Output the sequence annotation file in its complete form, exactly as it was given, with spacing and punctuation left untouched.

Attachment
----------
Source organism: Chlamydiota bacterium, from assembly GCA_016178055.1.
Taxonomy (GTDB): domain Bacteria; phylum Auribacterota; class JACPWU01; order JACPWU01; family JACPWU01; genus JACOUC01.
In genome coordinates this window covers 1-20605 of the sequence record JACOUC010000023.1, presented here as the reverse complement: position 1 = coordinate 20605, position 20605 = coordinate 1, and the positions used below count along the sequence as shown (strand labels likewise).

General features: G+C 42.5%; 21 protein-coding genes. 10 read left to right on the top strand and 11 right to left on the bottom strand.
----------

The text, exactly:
Source organism: Chlamydiota bacterium, from assembly GCA_016178055.1.
Taxonomy (GTDB): domain Bacteria; phylum Auribacterota; class JACPWU01; order JACPWU01; family JACPWU01; genus JACOUC01.
In genome coordinates this window covers 1-20605 of the sequence record JACOUC010000023.1, presented here as the reverse complement: position 1 = coordinate 20605, position 20605 = coordinate 1, and the positions used below count along the sequence as shown (strand labels likewise).

General features: G+C 42.5%; 21 protein-coding genes. 10 read left to right on the top strand and 11 right to left on the bottom strand.